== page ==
Imagine you’re 85 years old, living in a nursing home and your health is beginning to fail. Your grandson has always had a special place in his heart for you but over the last few years, he’s been busy finishing college, getting married and starting his family. One day, out of the blue, he calls and asks to visit. “I want to talk to you about real life Papa” he says. “I wanna hear your story.”
What story will you tell?
It’s easy to tell him your career story. About finishing school, getting your first job, getting promoted (or let go), starting your own thing, selling your company, becoming a Principal, finishing your residency, starting a practice, becoming a partner, selling out, retiring, getting forced out . . . whatever. He won’t care.
Of course, you can tell him your family story. Your parents, siblings and how you grew up. How you met your wife . . . the divorce, his mom or dad’s birth, his uncles and aunts. This story’s a little harder to tell. There’s some raw spots you have to tread lightly around . . . the divorce or the distant relationship you had with his grandma or even his mom or dad. He might be mildly interested.
If you’re a church person, you can tell him your faith story. How you were baptized (or not), how you came to believe, the churches you’ve been a part of, and maybe your favorite parts of the Bible. His attention span will depend on his own faith story.
But what your grandson really wants to hear is your life story. He wants to hear about your heart. What mattered to you when you were young and what matters to you now. How you saw things then and how you see them now. Sure, you want to tell him about your successes and things you’re proud of. He’ll be much more attentive as you tell him about your failures, your bad decisions, your regrets and your missed opportunities.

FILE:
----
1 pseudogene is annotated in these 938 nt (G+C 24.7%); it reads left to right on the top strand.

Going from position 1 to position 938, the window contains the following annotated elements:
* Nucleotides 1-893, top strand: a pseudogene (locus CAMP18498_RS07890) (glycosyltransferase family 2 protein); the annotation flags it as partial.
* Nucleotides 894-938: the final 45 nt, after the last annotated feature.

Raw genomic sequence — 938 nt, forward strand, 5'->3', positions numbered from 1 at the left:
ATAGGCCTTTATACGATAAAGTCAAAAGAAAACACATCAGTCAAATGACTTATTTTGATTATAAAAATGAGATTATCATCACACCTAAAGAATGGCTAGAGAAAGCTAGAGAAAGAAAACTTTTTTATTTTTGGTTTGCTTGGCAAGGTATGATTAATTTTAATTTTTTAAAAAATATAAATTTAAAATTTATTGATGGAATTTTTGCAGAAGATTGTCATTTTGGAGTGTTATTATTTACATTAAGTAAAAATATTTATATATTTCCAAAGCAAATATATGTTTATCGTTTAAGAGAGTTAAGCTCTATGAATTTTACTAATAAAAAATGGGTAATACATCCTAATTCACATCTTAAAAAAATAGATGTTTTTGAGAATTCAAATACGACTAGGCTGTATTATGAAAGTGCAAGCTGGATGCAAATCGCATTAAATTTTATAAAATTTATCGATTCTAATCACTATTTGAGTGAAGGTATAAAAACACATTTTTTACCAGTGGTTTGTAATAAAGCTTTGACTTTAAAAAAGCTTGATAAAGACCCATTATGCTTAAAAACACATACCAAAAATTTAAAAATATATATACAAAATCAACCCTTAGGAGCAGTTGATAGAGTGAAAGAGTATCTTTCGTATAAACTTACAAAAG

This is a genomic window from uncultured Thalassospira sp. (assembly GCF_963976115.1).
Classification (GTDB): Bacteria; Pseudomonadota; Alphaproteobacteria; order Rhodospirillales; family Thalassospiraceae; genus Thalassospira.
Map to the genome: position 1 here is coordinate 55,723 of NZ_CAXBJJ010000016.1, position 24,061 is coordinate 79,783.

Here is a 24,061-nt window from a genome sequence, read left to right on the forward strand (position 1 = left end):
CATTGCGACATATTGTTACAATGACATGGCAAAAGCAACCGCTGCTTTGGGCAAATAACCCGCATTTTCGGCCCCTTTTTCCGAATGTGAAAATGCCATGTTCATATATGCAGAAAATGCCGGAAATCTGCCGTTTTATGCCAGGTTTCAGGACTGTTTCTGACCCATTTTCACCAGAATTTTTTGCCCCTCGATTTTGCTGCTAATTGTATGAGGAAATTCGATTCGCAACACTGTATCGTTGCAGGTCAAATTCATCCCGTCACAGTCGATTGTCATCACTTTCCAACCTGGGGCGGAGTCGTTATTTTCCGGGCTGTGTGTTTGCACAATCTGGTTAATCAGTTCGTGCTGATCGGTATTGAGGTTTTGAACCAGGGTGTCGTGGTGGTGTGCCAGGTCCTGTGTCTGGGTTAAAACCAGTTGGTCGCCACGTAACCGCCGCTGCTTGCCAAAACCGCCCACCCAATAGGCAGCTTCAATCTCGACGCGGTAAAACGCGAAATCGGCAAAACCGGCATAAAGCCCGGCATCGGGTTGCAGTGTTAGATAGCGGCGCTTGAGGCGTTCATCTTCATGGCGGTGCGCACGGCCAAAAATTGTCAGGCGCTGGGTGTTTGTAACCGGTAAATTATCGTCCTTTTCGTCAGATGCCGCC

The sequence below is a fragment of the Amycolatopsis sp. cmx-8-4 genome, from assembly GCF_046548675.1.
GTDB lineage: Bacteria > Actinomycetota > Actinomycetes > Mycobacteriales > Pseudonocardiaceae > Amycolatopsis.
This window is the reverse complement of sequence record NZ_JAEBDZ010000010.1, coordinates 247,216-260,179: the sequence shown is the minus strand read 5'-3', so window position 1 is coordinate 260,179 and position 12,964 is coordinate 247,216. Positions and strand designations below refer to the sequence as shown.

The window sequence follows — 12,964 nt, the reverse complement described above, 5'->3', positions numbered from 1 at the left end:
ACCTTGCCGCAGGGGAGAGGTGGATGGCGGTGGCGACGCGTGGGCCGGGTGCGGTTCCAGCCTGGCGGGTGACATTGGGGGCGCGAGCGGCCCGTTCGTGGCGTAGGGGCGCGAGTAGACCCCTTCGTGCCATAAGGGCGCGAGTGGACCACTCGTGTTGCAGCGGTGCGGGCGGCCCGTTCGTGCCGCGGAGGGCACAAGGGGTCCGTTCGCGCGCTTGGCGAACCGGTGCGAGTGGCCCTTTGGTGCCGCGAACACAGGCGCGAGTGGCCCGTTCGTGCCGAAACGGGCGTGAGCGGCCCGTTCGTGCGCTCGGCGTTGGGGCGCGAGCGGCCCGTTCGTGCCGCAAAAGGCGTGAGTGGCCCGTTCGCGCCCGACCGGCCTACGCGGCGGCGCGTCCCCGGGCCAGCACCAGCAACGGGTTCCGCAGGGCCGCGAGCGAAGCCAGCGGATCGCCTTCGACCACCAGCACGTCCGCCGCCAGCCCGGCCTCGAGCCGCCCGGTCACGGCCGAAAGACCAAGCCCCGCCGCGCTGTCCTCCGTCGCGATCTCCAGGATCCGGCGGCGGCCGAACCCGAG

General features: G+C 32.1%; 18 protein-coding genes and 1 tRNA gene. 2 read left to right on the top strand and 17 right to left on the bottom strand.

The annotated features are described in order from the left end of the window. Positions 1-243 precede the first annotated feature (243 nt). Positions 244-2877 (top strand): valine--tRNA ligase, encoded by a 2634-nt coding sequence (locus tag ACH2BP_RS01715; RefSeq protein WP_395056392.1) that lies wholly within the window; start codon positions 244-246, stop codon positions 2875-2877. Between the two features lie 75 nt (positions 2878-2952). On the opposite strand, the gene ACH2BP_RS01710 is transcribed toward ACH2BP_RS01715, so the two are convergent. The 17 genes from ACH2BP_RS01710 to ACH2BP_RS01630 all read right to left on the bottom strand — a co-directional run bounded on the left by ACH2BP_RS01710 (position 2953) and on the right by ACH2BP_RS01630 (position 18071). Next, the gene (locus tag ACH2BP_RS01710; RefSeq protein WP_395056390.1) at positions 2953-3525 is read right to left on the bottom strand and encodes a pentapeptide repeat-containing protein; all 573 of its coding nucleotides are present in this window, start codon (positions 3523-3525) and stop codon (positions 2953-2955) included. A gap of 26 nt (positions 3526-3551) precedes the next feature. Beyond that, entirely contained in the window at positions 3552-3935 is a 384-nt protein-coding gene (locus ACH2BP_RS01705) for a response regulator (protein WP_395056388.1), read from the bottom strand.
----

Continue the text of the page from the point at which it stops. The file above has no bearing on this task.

Unless you’re 85 and in a nursing home, your story isn’t over. You get to choose how you finish your story. When they make movies in Hollywood, they often film multiple endings and show them to focus groups to decide which ending resonates best. So, which of these ‘endings’ would you rather tell your grandson?
“I really wanted to be happy and successful, so I ‘doubled-down’ at work. I was able to send the kids to private school and great colleges. I took golf lessons and hired a personal trainer. I got in the best shape of my life and lowered my handicap 8 strokes. I moved our family into the big house on Tuxedo Road where we lived until your grandmother left and put me here in assisted living. I’m afraid I don’t have a lot to show for my life and it’s pretty lonely here. Can you come back to see me again soon?”
“As I took stock of my life, I realized that everything I’d done in my life was for myself. So I started to pray and ask God what He’d have me do with my life. He gave me the idea of investing time in men who are a couple seasons of life behind me. I started mentoring younger guys and that became my purpose and my calling. I got my church engaged and now there’s a bunch of guys involved. I found that joy and fulfillment comes from loving and serving others, showing them Jesus and encouraging them to follow Him. I’m surrounded by people I love and who love me. God is so good!”
So, what’s it gonna be? What story will you tell?
Scripture: Even when I am old and gray, do not forsake me, my God, till I declare your power to the next generation, your mighty acts to all who are to come. (Psalms 71:18)
Mentor Tip: The successful launch of a mentoring group depends on everyone telling their life stories. Help your guys stay focused on the story they want to tell when they’re old and gray. The story of God’s love and grace versus their own story of success or failure.